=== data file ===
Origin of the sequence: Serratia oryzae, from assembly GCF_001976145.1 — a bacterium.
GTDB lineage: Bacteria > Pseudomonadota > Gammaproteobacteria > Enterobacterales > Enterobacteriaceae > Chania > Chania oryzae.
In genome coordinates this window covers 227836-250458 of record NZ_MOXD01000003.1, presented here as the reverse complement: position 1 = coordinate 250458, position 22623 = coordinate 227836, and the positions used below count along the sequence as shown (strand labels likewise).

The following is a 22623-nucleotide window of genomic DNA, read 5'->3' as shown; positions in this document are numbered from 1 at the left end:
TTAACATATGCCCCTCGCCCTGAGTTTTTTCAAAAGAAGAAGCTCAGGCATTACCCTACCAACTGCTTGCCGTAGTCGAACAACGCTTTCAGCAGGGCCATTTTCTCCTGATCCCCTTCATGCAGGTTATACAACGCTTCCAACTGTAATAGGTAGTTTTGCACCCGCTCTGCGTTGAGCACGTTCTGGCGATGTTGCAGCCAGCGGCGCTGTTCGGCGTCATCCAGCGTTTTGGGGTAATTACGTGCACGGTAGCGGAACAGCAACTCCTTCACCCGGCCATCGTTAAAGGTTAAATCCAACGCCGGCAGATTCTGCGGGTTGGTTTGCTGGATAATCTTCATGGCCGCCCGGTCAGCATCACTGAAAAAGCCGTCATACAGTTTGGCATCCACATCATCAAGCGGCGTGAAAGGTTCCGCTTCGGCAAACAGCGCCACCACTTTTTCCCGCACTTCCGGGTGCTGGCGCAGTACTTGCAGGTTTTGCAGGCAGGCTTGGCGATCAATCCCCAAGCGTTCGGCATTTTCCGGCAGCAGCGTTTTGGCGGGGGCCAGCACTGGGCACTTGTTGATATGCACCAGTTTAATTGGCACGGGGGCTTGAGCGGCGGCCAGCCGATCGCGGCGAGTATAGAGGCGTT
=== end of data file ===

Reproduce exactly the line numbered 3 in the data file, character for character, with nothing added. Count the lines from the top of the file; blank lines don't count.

In genome coordinates this window covers 227836-250458 of record NZ_MOXD01000003.1, presented here as the reverse complement: position 1 = coordinate 250458, position 22623 = coordinate 227836, and the positions used below count along the sequence as shown (strand labels likewise).